On the descent, I think all our legs moaned in pain with the constant spiking from matagouri. Matt, Emily and Tony had sensibly decided to put on thermal pants to protect their legs a bit more but Megan and I bravely decided that we would just grin and bear it as the damage was already done and it was still pretty warm!
We spent another night at our Snowflake Stream campsite and it was about 10pm that night the Airforce helicopter came flying over us with its search light on and circled over our tent city. We reckon they had seen our tents as the next time they flew over us, they had turned off their search light as they passed over. We probably gave them quite the surprise as it would have seemed like we were in the middle of nowhere to them! The next morning we came up with all sorts of theories of what they had been doing. Tony, sensibly suggested that they were probably doing a training exercise while Matt and I thought they may have been looking for escaped rebel dinosaurs who were trying to outrun work! (see this trip report on the origin of Alpine Dinosaurs).
We split again that morning with Emily and I having an earlier departure as we were going to walk to Mt Fyffe Hut via the longer route of Kōwhai Saddle while the others decided they would take the shorter and more direct route up Spaniard Spur Track to the hut. I didn’t even want to go near that track just based on its name!! My legs were still burning from the prickly horrors of the day before.
Emily and I bagged Kōwhai Hut and had a quick break at one of my “square grid” picnic tables. As we left the hut we got a strong smell of sulfur near our next crossing of the Kōwhai River. We haven’t yet solved the mystery of that one. The climb up to Kōwhai Saddle followed the stream – sometimes we were on a trail and other times we were climbing directly up the stream itself. It’s categorised as just a route by DoC but it was all well-marked with big orange triangles painted on the rocks or marker poles.
I managed to have some fun snailing and came across a wainuia edwardsi snail and rescued it off the track to somewhere a bit safer so it wouldn’t get squashed by a trampers’ boot although we didn’t see anyone else until we got up Mt Fyffe. Just before Kōwhai Saddle, I came across a single notothlapsi rosulatum, more commonly known as a ‘pen wiper’ in the scree. Up on the saddle we enjoyed looking back down the valley we had just climbed up; our view in the other direction was just of typical clag though! It was a long climb up to Gables End at 1592m. Emily and I said we would have a break at the two poles we could see on the skyline that we thought was the top of the climb but some cheeky dinosaurs came along and kept moving those poles higher and higher so we just had to keep climbing! It was a steep climb on scree so I was trying to find the most efficient way of climbing up for both of us. I kept myself entertained by looking at all the vegetable sheep (raoulia).
Eventually we made it to the top and got a break with some reasonably flat walking along the ridge before dropping down and beginning the final climb up to My Fyffe. The clag was rolling through intermittently making it all very dramatic. Reaching Mt Fyffe was when we saw our first people of the day. We were above the cloud on Mt Fyffe so the cloud cover looked like fluffy snow we could just walk across with our crampons (we hadn’t used any of our alpine gear on this trip!).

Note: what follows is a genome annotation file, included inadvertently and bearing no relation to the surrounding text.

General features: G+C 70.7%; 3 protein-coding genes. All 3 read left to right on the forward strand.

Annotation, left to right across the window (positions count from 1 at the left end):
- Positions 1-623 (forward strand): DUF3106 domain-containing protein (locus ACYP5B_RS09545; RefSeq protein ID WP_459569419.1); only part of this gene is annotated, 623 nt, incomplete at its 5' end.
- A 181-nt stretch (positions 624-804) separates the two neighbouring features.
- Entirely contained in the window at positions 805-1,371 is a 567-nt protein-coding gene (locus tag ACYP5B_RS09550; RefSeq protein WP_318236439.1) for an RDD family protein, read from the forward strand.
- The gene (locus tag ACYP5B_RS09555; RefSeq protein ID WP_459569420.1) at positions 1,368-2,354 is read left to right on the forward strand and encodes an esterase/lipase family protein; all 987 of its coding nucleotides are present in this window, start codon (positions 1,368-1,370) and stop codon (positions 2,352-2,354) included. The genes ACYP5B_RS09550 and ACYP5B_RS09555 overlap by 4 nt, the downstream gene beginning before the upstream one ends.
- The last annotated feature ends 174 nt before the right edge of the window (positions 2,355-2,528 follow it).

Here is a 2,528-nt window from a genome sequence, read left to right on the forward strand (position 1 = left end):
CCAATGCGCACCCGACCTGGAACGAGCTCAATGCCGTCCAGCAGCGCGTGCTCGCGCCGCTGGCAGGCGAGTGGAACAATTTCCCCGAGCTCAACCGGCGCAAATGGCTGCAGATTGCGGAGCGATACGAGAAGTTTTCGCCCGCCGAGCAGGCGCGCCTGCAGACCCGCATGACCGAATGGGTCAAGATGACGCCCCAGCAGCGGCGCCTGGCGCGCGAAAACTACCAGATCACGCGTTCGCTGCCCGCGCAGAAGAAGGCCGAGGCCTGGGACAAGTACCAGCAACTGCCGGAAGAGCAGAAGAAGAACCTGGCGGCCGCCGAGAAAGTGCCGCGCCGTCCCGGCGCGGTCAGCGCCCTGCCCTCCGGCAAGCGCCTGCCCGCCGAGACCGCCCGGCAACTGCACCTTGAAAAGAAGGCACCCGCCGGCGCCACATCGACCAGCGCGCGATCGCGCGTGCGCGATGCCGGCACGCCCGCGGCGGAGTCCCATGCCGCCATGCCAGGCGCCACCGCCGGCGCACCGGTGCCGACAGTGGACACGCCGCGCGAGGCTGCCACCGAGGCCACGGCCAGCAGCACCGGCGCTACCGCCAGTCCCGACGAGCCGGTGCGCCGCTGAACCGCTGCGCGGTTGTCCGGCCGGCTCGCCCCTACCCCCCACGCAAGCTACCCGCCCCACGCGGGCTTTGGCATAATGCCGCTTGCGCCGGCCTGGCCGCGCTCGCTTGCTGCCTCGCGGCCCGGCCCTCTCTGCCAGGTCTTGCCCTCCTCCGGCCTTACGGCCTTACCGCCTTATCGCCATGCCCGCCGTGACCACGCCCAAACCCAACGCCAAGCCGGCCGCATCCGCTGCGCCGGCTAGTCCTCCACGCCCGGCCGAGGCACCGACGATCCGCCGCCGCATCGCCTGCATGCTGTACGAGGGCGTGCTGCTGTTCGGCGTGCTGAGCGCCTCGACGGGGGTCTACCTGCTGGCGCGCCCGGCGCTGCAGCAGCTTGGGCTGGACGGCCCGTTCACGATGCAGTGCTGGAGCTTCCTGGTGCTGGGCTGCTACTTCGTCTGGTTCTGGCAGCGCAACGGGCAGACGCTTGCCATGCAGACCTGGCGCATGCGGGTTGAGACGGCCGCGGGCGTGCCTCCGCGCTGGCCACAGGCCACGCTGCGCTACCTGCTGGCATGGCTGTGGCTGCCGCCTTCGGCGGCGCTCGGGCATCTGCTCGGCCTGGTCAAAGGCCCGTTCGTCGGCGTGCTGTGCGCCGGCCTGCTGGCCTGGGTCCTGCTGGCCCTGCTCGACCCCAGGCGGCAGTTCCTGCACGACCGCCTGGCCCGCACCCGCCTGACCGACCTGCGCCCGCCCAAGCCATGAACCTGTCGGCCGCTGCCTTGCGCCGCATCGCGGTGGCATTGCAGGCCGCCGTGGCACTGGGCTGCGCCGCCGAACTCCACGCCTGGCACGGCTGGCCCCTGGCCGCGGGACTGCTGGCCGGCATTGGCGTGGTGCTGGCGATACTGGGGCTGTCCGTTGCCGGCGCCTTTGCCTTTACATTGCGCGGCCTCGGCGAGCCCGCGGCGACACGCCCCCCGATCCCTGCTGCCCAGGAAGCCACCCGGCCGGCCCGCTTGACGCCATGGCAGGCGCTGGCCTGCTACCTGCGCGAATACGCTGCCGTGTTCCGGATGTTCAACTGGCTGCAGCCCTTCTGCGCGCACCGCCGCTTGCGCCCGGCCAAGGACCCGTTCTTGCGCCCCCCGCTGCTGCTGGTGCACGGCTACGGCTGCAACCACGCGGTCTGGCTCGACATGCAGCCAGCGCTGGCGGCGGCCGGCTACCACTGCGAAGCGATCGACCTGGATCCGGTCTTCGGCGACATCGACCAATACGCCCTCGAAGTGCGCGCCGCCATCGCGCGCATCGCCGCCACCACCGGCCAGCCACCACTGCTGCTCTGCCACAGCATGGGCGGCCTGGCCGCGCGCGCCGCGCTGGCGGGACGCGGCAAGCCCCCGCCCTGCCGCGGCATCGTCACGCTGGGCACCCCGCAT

We got to Mt Fyffe hut to find only two other people in the hut. We all took turns to cut firewood with a blunt handsaw – at least it warmed us all up quickly. I got up during the night to check out the stars as that is one of my favourite things to do on tramps; and to see the sunrise (there wasn’t much of one) but the glimmering lights of Kaikōura and early morning light was still beautiful.
Tony had decided to spend the night in his tent so the next morning he got a surprise to wake up and find I had cheekily left a wildering pine outside his tent and then an audio of rooster noises. He actually packed the pine tree up and attached it to his bag and we all thought he was going to carry it all the way back down to the carpark but he decided it weighed a bit too much and left it in the wood shed. Unfortunately those pine trees are a serious problem on Mt Fyffe and will take a lot of work to eradicate them.
It was an easy walk back down the 4-wheel drive road to the carpark. Matt & Megan started the drive back to Christchurch while Emily, Tony and I had some time to use before our ferry in Picton so we headed back into Kaikōura to check out the Peninsula walkway – we saw lots of seals and went up a little peak on the beach that on his last trip Tony and Aimee had named Te ao Whekere-iti.
Stats from Sarah’s watch
Day 1 Mt Fyffe Carpark – Snowflake Stream Campsite
Elapsed Time: 2h
Day 2 Snowflake Spur to Shattered peak (just under the summit)
Elapsed Time: 13h
Day 3 Snowflake Stream Campsite to Mt Fyffe Hut via Kōwhai Saddle
Elapsed Time: 8.5h
Day 4 Mt Fyffe Hut to the carpark
Elapsed Time: 1.5h